Ready Player One, by Ernest Cline (2012) – Another hugely entertaining, imaginative vision of virtual reality, and influential for the latest generation of developers. Palmer Luckey recommends this to everyone at Oculus, and Ernest Cline is similarly a fan of the Rift. As he remarked on the difficulty of timing in science fiction writing after being invited to Oculus, “You’re often wrong when you try to predict the advancements of technology and in this case, I feel like I underestimated instead of overestimated, which is really exciting.”

Nonfiction

Interview with Jaron Lanier on Virtual Reality, Whole Earth Review (1989) – An early interview with the so-called godfather of virtual reality, Jaron Lanier. Aside from being a great window into the astonishing range of thoughts Lanier has always had about the potential of VR, here he puts forward the argument that the real potential of VR is social: “Other people are the life of the party in Virtual Reality. Other people are the unique things that will animate Virtual Reality and make it astonishingly unpredictable and amazing.”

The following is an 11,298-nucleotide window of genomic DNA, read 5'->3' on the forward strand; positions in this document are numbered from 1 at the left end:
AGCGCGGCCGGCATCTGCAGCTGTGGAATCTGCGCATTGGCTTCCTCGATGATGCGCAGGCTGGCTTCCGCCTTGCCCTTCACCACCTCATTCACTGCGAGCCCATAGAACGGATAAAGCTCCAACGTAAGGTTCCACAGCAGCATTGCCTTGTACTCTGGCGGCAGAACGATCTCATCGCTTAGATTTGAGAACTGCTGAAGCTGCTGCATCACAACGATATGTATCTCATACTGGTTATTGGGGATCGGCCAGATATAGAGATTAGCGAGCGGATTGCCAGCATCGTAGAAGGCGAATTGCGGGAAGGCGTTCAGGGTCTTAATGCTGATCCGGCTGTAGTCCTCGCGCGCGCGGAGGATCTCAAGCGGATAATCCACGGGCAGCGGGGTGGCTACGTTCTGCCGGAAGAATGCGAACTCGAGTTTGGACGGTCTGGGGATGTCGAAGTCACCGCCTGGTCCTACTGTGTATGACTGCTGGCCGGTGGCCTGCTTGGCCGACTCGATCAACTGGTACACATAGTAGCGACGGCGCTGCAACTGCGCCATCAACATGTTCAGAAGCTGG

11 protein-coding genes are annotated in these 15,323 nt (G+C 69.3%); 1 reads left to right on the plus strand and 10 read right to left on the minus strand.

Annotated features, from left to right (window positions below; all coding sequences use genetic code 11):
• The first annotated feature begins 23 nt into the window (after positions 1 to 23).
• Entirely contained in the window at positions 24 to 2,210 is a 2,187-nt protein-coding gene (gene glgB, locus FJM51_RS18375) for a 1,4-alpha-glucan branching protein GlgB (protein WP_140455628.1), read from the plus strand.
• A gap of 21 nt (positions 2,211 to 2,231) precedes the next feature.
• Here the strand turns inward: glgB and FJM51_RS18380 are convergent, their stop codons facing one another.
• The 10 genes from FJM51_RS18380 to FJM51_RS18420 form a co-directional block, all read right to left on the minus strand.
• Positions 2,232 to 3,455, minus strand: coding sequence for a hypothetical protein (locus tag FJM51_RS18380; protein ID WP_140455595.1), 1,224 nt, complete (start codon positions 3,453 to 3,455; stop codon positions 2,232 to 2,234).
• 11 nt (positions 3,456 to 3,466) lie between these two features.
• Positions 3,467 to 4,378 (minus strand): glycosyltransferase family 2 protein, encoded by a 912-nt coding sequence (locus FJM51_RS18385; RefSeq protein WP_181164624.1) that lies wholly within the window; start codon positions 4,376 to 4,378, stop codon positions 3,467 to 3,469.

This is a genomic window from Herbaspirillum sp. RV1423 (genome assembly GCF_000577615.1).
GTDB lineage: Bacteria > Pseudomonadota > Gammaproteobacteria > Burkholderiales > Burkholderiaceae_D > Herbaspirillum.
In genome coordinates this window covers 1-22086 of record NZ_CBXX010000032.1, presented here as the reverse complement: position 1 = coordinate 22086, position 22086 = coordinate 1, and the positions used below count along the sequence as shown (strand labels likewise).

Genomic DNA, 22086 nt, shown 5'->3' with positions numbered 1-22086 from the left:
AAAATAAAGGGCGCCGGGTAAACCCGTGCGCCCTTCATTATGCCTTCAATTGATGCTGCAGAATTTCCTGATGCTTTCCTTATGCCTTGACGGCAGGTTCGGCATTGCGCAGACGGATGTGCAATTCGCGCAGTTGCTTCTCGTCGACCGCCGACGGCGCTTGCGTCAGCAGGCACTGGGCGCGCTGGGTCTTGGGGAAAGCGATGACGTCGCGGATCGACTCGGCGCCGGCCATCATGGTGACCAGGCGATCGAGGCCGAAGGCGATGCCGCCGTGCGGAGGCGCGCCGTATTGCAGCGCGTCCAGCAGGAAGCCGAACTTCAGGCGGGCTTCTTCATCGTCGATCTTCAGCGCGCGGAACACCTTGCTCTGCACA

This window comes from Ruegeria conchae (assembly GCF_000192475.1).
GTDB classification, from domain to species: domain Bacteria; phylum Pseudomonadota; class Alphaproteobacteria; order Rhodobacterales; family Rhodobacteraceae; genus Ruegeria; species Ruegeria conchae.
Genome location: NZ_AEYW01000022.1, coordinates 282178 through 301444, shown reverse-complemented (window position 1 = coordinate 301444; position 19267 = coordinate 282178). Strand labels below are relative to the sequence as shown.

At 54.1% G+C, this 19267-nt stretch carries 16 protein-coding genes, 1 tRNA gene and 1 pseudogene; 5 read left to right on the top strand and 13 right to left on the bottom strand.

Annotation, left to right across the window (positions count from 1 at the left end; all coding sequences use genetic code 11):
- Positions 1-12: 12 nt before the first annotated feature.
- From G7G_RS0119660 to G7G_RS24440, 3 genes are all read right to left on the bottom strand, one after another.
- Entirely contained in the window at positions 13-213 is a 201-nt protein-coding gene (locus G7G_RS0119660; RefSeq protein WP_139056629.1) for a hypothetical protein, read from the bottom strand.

Infinite Reality: The Hidden Blueprint of our Virtual Lives, by Jim Blascovich and Jeremy Bailenson (2011) – A fascinating tour of VR research by two top researchers in the field. This book focuses on how the human mind behaves in virtual environments, and the social and psychological issues that will become hot topics as VR becomes a mass market technology.